Home
2008:
January
February
March
April
May
June
July
August
2007:
January
February
March
April
May
June
July
August
September
October
November
December
2006:
January
February
March
April
May
June
July
August
September
October
November
December
2005:
January
February
March
April
May
June
July
August
September
October
November
December
2004:
January
February
March
April
May
June
July
August
September
October
November
December
2003:
January
February
March
April
May
June
July
August
September
October
November
December
2002:
January
February
March
April
May
June
July
August
September
October
November
December
2001:
January
February
March
April
May
June
July
August
September
October
November
December
2000:
April
May
June
July
August
September
October
November
December

(keitai-l) Re: PDC and FOMA

From: Benjamin <bkml_at_mac.com>
Date: 07/10/02
Message-Id: <78A6A582-93CE-11D6-8FAE-003065FB21DC_at_mac.com>
On Tuesday, July 9, 2002, at 08:50 , FLEX-MAGAZINE_at_TELDA.NET wrote:

interesting domain you are on there. is this coincidence or intention ?

"gotta tell 'da net, brotha!"  Cool ! I like it ;-)

> does anyone know if there is already a
> roadmap to migrate DoCoMo PDC users to
> FOMA?

I don't think they have published anything. So far they have been very 
careful not to make any bold statements that may then not materialise. 
The general tenor from DoCoMo has been that it will take a long time to 
migrate to FOMA and I can't remember to have heard or read anything from 
them that even used the phrase "shutting down PDC".

>  I know that KDDI is planning to
> complete the migration to CDMA2000 by 2004
> (nihon keizai shimbun, nov 01,
> http://cellular-news.com/story/5148.shtml) and
> shut down its PDC network by then,

Ah yes, but KDDI is a special case, you see.

KDDI (or better its pre-merger predecessors) migrated from PDC to CDMA 
in 1997/1998 and they have since migrated most of their PDC users away 
onto CDMA.

The little bit of PDC business which they still have is more a legacy of 
bad debt than it is a real business to them. Their focus has long been 
on CDMA and it is understandable that they can afford to set a date for 
shutting down their PDC network under those circumstances.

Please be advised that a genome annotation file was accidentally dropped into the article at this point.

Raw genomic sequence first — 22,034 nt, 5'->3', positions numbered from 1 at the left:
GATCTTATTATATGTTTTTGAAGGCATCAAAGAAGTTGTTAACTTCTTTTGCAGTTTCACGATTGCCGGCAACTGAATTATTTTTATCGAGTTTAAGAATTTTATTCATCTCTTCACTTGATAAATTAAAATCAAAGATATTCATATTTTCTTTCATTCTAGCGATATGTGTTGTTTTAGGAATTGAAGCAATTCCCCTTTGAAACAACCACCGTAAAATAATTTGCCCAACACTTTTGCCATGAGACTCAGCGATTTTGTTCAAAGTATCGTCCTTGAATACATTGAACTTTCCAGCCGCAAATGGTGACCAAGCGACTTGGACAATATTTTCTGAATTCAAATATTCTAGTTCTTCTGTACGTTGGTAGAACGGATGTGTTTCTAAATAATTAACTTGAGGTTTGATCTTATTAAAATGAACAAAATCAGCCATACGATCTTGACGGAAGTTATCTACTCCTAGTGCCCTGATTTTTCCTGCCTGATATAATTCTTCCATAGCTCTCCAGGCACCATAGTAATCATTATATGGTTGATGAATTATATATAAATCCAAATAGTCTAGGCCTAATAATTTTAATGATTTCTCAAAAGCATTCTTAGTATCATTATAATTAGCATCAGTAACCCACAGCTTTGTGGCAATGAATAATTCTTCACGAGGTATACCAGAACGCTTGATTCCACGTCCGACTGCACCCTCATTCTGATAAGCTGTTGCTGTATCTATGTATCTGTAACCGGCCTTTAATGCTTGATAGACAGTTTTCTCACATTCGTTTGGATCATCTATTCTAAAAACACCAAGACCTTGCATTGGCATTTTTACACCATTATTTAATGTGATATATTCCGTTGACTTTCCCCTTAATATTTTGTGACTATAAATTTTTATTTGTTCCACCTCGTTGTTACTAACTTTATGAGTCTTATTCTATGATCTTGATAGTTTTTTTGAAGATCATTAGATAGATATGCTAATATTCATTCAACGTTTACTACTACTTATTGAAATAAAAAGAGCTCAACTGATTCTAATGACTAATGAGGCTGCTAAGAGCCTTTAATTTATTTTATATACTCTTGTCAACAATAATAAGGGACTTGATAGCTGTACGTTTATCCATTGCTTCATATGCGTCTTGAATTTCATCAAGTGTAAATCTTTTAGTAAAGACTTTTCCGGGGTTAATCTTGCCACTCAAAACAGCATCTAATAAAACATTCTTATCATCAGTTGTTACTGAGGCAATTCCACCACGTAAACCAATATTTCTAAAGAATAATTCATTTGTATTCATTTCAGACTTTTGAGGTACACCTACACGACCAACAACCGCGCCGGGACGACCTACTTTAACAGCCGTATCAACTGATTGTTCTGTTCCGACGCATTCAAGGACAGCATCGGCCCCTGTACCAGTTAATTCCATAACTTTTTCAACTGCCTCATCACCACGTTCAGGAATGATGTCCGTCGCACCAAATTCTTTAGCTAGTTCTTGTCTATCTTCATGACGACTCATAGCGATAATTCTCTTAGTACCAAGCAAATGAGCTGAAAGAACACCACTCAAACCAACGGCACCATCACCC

In addition to that, the CDMA migration path (CDMA1x - CDMA2000) is also 
much easier than any migration from PDC to UMTS. In fact there is no 
real migration path (in the true sense of the word path) from PDC to 
UMTS at all. All you can do is built another network and get your users 
to abandon the one and sign up again on the other.

>  but  how
> about DoCoMo (and J-Phone)?

DoCoMo operates PDC services both in the 800/900 MHz band and in the 
1500 MHz band; J-Phone only operate in the 1500 MHz band. KDDI have 
reused their 800/900 PDC spectrum for CDMA and whatever 800/900 MHz 
spectrum they have still in use for PDC, they are likely to reuse it 
when they shut down their PDC network. However, neither DoCoMo nor 
J-Phone have any such option.

So far I have not seen any spectrum allocation plans that show future 
allocations after DoCoMo's and J-Phone's PDC network will have been shut 
down. However, it is reasonable to assume that the Japanese government 
will take this as an opportunity to carry out a long overdue clean up of 
the Japanese spectrum in the 800/900 MHz band.

As both DoCoMo and J-Phone are now members of the GSM association (the 
organisation of GSM operators, manufacturers and regulators) and GSM is 
an integral part of the meta-standard portfolio of UMTS, it is 
conceivable that DoCoMo and J-Phone may get their spectrum "refurbished" 
and are then allowed to roll out GSM-900 networks.

At the same time, KDDI could have its 800/900 MHz spectrum refurbished 
to match the US-800 MHz band which is used for CDMA outside of Japan.

Eventually, the 800 MHz spectrum dedicated to CDMA and the 900 MHz 
spectrum dedicated to GSM may then see a refurbishment of protocols on a 
global scale but gradually and use W-CDMA air interfaces defined for 
3GSM/UMTS/3GPP or whatever the fashion of the day will be by then.

What may happen to the 1500 MHz spectrum in Japan is difficult to even 
make a guess. No other country uses this spectrum for wireless 
telephony. Perhaps it will play a role in moving some users now in the 
800/900 MHz band out of there to make space. There is a lot of stuff in 
midst of the 800/900 MHz cellular band that really shouldn't be there.

Although it is possible to make an informed guess based on reasonable 
assumptions, I'd say  that any of this is at least the good part of a 
decade away, so it is rather premature at this point.

regards
benjamin
Received on Wed Jul 10 09:31:05 2002